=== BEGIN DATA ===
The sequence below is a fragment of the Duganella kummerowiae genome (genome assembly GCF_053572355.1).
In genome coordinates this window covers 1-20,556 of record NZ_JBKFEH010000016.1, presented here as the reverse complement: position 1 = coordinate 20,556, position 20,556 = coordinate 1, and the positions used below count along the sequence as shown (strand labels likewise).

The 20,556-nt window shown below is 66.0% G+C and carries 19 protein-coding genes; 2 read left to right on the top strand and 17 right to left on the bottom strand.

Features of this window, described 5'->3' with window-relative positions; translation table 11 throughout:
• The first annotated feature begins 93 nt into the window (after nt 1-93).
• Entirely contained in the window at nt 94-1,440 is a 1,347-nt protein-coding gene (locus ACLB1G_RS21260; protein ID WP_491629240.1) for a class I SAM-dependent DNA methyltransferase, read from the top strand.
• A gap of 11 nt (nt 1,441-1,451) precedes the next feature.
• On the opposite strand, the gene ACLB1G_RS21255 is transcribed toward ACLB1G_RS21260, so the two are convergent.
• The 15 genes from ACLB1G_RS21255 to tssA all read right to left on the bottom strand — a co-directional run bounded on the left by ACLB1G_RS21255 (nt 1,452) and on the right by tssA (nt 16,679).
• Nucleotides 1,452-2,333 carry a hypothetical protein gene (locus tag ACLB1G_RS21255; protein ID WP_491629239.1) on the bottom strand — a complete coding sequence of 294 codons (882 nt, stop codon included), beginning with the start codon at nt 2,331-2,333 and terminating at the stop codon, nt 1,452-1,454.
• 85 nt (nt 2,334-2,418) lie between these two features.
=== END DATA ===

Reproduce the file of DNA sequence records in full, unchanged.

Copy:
The sequence below is a fragment of the Duganella kummerowiae genome (genome assembly GCF_053572355.1).
In genome coordinates this window covers 1-20,556 of record NZ_JBKFEH010000016.1, presented here as the reverse complement: position 1 = coordinate 20,556, position 20,556 = coordinate 1, and the positions used below count along the sequence as shown (strand labels likewise).

The 20,556-nt window shown below is 66.0% G+C and carries 19 protein-coding genes; 2 read left to right on the top strand and 17 right to left on the bottom strand.

Features of this window, described 5'->3' with window-relative positions; translation table 11 throughout:
• The first annotated feature begins 93 nt into the window (after nt 1-93).
• Entirely contained in the window at nt 94-1,440 is a 1,347-nt protein-coding gene (locus ACLB1G_RS21260; protein ID WP_491629240.1) for a class I SAM-dependent DNA methyltransferase, read from the top strand.
• A gap of 11 nt (nt 1,441-1,451) precedes the next feature.
• On the opposite strand, the gene ACLB1G_RS21255 is transcribed toward ACLB1G_RS21260, so the two are convergent.
• The 15 genes from ACLB1G_RS21255 to tssA all read right to left on the bottom strand — a co-directional run bounded on the left by ACLB1G_RS21255 (nt 1,452) and on the right by tssA (nt 16,679).
• Nucleotides 1,452-2,333 carry a hypothetical protein gene (locus tag ACLB1G_RS21255; protein ID WP_491629239.1) on the bottom strand — a complete coding sequence of 294 codons (882 nt, stop codon included), beginning with the start codon at nt 2,331-2,333 and terminating at the stop codon, nt 1,452-1,454.
• 85 nt (nt 2,334-2,418) lie between these two features.